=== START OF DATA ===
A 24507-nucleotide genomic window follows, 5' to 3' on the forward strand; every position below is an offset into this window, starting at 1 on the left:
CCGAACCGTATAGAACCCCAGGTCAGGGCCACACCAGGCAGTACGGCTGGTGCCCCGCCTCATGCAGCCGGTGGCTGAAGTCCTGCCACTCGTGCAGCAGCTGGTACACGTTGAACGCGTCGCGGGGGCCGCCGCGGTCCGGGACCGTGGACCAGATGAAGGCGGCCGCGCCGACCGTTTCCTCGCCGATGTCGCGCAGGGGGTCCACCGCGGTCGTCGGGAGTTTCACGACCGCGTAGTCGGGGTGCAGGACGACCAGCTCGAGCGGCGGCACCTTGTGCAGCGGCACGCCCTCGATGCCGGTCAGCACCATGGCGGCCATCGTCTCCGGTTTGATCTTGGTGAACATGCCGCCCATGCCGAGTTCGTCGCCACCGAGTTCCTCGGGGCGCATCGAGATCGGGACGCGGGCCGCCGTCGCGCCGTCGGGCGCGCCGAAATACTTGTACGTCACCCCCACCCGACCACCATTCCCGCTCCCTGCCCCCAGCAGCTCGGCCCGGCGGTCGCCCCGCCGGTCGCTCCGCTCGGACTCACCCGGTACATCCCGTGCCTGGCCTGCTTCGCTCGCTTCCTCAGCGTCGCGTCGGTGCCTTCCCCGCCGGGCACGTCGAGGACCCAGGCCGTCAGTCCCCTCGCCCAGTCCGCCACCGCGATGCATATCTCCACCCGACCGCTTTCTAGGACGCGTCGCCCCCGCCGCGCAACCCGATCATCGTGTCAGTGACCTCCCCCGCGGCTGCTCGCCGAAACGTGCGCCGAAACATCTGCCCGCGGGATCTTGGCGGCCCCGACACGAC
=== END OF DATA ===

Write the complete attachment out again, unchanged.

A 24507-nucleotide genomic window follows, 5' to 3' on the forward strand; every position below is an offset into this window, starting at 1 on the left:
CCGAACCGTATAGAACCCCAGGTCAGGGCCACACCAGGCAGTACGGCTGGTGCCCCGCCTCATGCAGCCGGTGGCTGAAGTCCTGCCACTCGTGCAGCAGCTGGTACACGTTGAACGCGTCGCGGGGGCCGCCGCGGTCCGGGACCGTGGACCAGATGAAGGCGGCCGCGCCGACCGTTTCCTCGCCGATGTCGCGCAGGGGGTCCACCGCGGTCGTCGGGAGTTTCACGACCGCGTAGTCGGGGTGCAGGACGACCAGCTCGAGCGGCGGCACCTTGTGCAGCGGCACGCCCTCGATGCCGGTCAGCACCATGGCGGCCATCGTCTCCGGTTTGATCTTGGTGAACATGCCGCCCATGCCGAGTTCGTCGCCACCGAGTTCCTCGGGGCGCATCGAGATCGGGACGCGGGCCGCCGTCGCGCCGTCGGGCGCGCCGAAATACTTGTACGTCACCCCCACCCGACCACCATTCCCGCTCCCTGCCCCCAGCAGCTCGGCCCGGCGGTCGCCCCGCCGGTCGCTCCGCTCGGACTCACCCGGTACATCCCGTGCCTGGCCTGCTTCGCTCGCTTCCTCAGCGTCGCGTCGGTGCCTTCCCCGCCGGGCACGTCGAGGACCCAGGCCGTCAGTCCCCTCGCCCAGTCCGCCACCGCGATGCATATCTCCACCCGACCGCTTTCTAGGACGCGTCGCCCCCGCCGCGCAACCCGATCATCGTGTCAGTGACCTCCCCCGCGGCTGCTCGCCGAAACGTGCGCCGAAACATCTGCCCGCGGGATCTTGGCGGCCCCGACACGAC